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One of the first things you should think about and examine closely is whether or not the new provider can truly provide you with the setup and service you need (uptime, access, support, etc). Assuming they can the next step is do thoroughly document any changes that will need to be made to your existing setup once you move. It is very unlikely that things will work identically in the two different environments, some modifications will have to be made.

After that, a gradual roll-over as Jim McKeeth described is in order with as much testing as you can handle on the initial small system to make sure you didn't miss anything.

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I'm not sure re-installation of the servers is an option, as there are so many, many of which don't have documented installs. –  Bravax May 1 '09 at 8:39
    
I wasn't necessarily talking about reinstallation at deeper level than possibly just moving boxes to a new environment and hooking up to new networks, DNS, etc. You would just need to know what is changing an be ready to test to see if it works. It wasn't completely clear from the original post exactly what was moving. However, from your updates, it sounds like you don't own the boxes so you would not be taking them with you and would have to redo the set up in the new environment if you moved. –  dagorym May 1 '09 at 17:35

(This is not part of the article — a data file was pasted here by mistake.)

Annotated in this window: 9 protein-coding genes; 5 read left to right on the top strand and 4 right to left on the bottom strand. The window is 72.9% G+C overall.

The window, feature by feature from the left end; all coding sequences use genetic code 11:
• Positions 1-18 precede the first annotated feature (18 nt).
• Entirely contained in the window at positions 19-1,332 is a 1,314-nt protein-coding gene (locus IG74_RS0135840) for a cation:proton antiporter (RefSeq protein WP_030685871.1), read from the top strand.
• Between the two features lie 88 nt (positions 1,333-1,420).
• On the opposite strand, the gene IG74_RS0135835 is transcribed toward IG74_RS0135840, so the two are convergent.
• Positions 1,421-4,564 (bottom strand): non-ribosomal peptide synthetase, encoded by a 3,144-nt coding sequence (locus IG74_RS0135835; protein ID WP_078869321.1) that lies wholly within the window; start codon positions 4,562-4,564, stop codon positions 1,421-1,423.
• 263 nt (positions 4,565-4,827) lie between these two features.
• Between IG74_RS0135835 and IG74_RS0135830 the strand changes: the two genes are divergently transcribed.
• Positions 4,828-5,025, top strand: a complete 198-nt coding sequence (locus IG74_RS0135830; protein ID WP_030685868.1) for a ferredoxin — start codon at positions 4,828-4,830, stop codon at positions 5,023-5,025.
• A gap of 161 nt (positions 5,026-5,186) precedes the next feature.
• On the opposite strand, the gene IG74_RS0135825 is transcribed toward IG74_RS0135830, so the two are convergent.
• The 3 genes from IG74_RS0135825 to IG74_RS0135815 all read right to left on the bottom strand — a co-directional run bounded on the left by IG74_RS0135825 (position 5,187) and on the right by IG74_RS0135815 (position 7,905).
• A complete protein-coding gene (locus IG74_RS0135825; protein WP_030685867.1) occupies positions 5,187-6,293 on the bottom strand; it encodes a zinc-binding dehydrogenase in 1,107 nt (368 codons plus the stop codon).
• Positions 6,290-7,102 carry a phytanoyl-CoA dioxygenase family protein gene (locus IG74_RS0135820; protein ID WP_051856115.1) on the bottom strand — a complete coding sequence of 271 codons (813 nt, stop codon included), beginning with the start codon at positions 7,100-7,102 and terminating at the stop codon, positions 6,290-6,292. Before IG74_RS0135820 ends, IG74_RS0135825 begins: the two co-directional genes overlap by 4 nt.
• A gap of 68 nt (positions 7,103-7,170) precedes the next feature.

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I think based on the new information that has come out I would recommend using VMWare's tools to migrate to a virtual infrastructure. Then migrate that infrastructure. You will still need to deal with any hard coded IP addresses needing to be changed and the inevitable DNS caching issues when you actually switch over.

One huge advantage of that is VMWare has a lot of experience with those two steps and will be able to help you with it. Additionally when you are done you will have a virtualized infrastructure that will be a lot more flexible and resilient.

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What are the key issues to be addressed in moving all servers from 1 provider to another.

A few notes...

  • Timing the move (100 servers - that's a lot to move in a matter of hours)
  • Overlap
    • May want to consider keeping both running while DNS updates
    • Stop updating, or transfer updates in real time, or at later time